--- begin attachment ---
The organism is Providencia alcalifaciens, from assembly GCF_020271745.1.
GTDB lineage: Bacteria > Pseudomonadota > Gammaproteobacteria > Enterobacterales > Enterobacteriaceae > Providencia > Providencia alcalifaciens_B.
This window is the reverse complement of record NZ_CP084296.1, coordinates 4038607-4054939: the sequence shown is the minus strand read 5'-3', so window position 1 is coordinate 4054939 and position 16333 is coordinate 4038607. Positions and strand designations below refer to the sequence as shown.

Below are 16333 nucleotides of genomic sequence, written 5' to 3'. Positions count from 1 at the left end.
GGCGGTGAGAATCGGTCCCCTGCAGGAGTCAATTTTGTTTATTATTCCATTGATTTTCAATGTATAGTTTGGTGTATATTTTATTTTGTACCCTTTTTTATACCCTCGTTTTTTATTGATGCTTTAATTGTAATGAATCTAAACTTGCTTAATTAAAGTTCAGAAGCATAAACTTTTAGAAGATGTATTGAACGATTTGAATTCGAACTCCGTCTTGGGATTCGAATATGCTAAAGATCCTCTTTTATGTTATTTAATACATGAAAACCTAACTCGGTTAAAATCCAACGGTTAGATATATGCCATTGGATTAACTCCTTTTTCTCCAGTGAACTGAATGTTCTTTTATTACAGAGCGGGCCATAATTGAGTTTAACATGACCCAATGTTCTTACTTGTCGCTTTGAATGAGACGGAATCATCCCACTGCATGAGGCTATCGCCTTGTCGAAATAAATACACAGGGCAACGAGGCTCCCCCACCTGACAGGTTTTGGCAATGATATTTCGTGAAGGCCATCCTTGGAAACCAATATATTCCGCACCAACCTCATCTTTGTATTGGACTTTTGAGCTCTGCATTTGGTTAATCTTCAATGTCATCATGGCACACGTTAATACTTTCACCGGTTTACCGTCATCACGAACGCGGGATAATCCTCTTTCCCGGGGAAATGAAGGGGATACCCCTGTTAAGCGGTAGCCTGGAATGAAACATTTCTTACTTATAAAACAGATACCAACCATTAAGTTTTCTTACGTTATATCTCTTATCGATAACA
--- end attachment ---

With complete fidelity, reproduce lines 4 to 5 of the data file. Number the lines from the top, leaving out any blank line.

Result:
Below are 16333 nucleotides of genomic sequence, written 5' to 3'. Positions count from 1 at the left end.
GGCGGTGAGAATCGGTCCCCTGCAGGAGTCAATTTTGTTTATTATTCCATTGATTTTCAATGTATAGTTTGGTGTATATTTTATTTTGTACCCTTTTTTATACCCTCGTTTTTTATTGATGCTTTAATTGTAATGAATCTAAACTTGCTTAATTAAAGTTCAGAAGCATAAACTTTTAGAAGATGTATTGAACGATTTGAATTCGAACTCCGTCTTGGGATTCGAATATGCTAAAGATCCTCTTTTATGTTATTTAATACATGAAAACCTAACTCGGTTAAAATCCAACGGTTAGATATATGCCATTGGATTAACTCCTTTTTCTCCAGTGAACTGAATGTTCTTTTATTACAGAGCGGGCCATAATTGAGTTTAACATGACCCAATGTTCTTACTTGTCGCTTTGAATGAGACGGAATCATCCCACTGCATGAGGCTATCGCCTTGTCGAAATAAATACACAGGGCAACGAGGCTCCCCCACCTGACAGGTTTTGGCAATGATATTTCGTGAAGGCCATCCTTGGAAACCAATATATTCCGCACCAACCTCATCTTTGTATTGGACTTTTGAGCTCTGCATTTGGTTAATCTTCAATGTCATCATGGCACACGTTAATACTTTCACCGGTTTACCGTCATCACGAACGCGGGATAATCCTCTTTCCCGGGGAAATGAAGGGGATACCCCTGTTAAGCGGTAGCCTGGAATGAAACATTTCTTACTTATAAAACAGATACCAACCATTAAGTTTTCTTACGTTATATCTCTTATCGATAACA